And finally, in the ballad, Hua Mulan’s identity gets outed after she has fought many battles for the country and moves up the ladder. From a soldier, her success leads the little girl from a faraway village to become the general of an entire army. Her secret is outed only when soldiers contract a disease and Mulan too is affected by the same. It is when a doctor visits her that the truth comes out and her army, the same one that she had governed all this while, is divided over whether they should let her continue to serve as a general or not.

Half of them decide to go with her past record. Her history of wins in battles. The rest want to write her off solely because she is a woman. This is a true reflection of the society at that time. At this moment, when an invader attacks and Mulan hears of the same, she begins giving orders that soldiers reluctantly follow because even the ones who wanted to write her off understand that she is their best option at winning against the oncoming attack. It is her victory that pushes the country to welcome her and other women onto the battlefield in the future. However, the Disney film had none of the nuances that were present in the ballad.

The only moment in the film that seemed to be portrayed with any conviction was that between Mulan and her father Zhou. The apology that she received was well-deserved and what struck true really was Zhou telling his daughter that a warrior was always present within Mulan, but it was he who began seeing the warrior late.

PopTimes UK

What To Know About The Boycott Of Disney’s New Mulan Movie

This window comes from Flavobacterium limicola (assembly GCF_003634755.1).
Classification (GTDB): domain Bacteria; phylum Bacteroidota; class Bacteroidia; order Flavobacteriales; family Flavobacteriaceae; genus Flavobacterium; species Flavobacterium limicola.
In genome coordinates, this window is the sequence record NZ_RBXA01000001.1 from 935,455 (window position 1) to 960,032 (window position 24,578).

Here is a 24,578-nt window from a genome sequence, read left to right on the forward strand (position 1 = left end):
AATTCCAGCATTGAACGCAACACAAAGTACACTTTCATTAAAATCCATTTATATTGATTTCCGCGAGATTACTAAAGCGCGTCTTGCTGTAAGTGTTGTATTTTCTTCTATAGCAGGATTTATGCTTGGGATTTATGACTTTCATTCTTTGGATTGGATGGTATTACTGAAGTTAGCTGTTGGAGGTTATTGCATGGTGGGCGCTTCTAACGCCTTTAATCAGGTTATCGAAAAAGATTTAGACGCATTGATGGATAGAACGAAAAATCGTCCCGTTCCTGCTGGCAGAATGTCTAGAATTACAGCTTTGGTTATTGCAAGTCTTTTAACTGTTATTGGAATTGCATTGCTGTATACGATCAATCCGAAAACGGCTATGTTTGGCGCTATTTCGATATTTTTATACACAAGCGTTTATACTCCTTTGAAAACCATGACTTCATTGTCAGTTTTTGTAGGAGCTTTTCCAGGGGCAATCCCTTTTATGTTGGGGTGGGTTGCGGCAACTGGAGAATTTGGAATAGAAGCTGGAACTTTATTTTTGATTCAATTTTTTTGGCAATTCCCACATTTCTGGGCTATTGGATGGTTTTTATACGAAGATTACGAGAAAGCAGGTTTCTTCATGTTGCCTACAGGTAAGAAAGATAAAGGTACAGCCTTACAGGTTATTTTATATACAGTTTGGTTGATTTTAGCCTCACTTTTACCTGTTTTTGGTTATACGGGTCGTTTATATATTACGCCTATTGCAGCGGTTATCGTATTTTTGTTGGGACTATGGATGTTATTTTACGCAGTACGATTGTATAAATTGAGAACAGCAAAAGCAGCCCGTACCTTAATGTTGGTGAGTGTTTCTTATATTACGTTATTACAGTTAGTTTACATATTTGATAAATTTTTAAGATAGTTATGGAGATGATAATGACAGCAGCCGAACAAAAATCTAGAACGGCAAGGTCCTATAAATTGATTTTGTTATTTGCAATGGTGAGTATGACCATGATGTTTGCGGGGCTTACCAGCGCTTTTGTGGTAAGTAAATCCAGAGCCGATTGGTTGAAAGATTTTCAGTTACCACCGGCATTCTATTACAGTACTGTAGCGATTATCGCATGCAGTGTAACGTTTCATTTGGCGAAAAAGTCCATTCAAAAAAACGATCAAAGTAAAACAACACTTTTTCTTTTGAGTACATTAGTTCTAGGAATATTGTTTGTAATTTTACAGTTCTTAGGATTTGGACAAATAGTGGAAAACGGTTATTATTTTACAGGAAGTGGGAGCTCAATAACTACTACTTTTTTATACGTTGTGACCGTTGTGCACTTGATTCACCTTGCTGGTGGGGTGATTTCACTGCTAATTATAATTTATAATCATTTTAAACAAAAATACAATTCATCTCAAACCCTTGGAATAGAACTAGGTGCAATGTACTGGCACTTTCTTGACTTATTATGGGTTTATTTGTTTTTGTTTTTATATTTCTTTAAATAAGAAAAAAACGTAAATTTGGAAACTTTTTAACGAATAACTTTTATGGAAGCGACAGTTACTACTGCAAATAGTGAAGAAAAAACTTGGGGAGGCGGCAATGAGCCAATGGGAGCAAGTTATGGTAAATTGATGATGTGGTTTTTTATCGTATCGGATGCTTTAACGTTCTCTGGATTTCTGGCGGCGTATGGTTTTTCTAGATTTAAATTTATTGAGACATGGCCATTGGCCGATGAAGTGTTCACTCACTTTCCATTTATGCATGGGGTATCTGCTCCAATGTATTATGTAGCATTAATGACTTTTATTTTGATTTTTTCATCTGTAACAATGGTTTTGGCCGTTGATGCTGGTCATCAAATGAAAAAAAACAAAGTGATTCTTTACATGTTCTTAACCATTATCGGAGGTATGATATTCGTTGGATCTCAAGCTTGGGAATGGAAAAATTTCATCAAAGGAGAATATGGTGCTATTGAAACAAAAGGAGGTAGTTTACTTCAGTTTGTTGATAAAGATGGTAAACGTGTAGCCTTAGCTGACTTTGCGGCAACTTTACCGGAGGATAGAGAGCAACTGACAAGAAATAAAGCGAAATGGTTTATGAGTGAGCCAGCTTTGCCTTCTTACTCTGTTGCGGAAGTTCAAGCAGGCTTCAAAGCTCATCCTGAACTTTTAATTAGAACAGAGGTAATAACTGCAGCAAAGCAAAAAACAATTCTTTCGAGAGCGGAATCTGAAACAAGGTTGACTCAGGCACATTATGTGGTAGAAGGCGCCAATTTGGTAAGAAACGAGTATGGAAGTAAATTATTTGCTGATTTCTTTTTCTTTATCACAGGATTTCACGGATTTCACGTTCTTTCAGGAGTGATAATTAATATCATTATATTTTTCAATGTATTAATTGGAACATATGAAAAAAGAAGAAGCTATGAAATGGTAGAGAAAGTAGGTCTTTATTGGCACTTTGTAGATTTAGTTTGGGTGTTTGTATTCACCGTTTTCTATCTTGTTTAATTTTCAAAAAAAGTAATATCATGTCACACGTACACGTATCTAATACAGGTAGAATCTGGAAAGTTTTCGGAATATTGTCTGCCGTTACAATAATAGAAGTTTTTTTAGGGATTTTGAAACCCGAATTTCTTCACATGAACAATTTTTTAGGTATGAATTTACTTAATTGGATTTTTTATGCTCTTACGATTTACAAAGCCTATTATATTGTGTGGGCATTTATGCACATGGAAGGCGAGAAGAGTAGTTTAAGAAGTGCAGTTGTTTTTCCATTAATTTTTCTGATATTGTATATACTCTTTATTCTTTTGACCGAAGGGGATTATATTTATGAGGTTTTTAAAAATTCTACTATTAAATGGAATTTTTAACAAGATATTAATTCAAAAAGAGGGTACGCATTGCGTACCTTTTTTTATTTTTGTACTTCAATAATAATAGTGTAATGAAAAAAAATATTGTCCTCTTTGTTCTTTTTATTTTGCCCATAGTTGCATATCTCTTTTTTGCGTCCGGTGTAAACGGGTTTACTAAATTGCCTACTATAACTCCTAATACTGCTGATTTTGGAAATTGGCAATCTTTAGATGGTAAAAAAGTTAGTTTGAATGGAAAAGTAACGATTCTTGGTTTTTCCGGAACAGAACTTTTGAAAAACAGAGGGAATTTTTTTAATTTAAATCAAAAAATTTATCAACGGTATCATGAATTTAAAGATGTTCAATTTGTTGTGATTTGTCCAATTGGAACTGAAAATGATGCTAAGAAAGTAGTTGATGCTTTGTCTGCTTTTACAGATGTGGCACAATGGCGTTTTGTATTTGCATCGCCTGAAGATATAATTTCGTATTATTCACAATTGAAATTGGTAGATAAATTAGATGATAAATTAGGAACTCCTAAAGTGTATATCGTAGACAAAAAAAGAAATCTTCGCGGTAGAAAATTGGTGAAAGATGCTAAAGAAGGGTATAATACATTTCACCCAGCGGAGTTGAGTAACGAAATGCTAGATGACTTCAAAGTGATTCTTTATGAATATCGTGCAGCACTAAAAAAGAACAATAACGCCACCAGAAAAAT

Disney released its live-action remake of Mulan on its streaming platform Disney+ last Friday, but in the last year, the film has weathered a string of controversies relating to Hong Kong’s pro-democracy movement and China’s imprisonment of the Uighur people in concentration camps in the Xinjiang Province.

Here’s what’s going on.

Last year, star Liu Yifei expressed support for Hong Kong police.

In August 2019, the movie’s lead, Liu Yifei, posted in support of the Hong Kong police on social media app Weibo. She shred an image with text written in Chinese: “I support Hong Kong’s police, you can beat me up now. What a shame for Hong Kong.” She added the hashtag “IAlsoSupportTheHongKongPolice” with a heart emoji.

When The Hollywood Reporter asked Yifei about her comments in February, she responded: “I think it’s obviously a very complicated situation and I’m not an expert. I just really hope this gets resolved soon.” Later, she added, “I think it’s just a very sensitive situation.”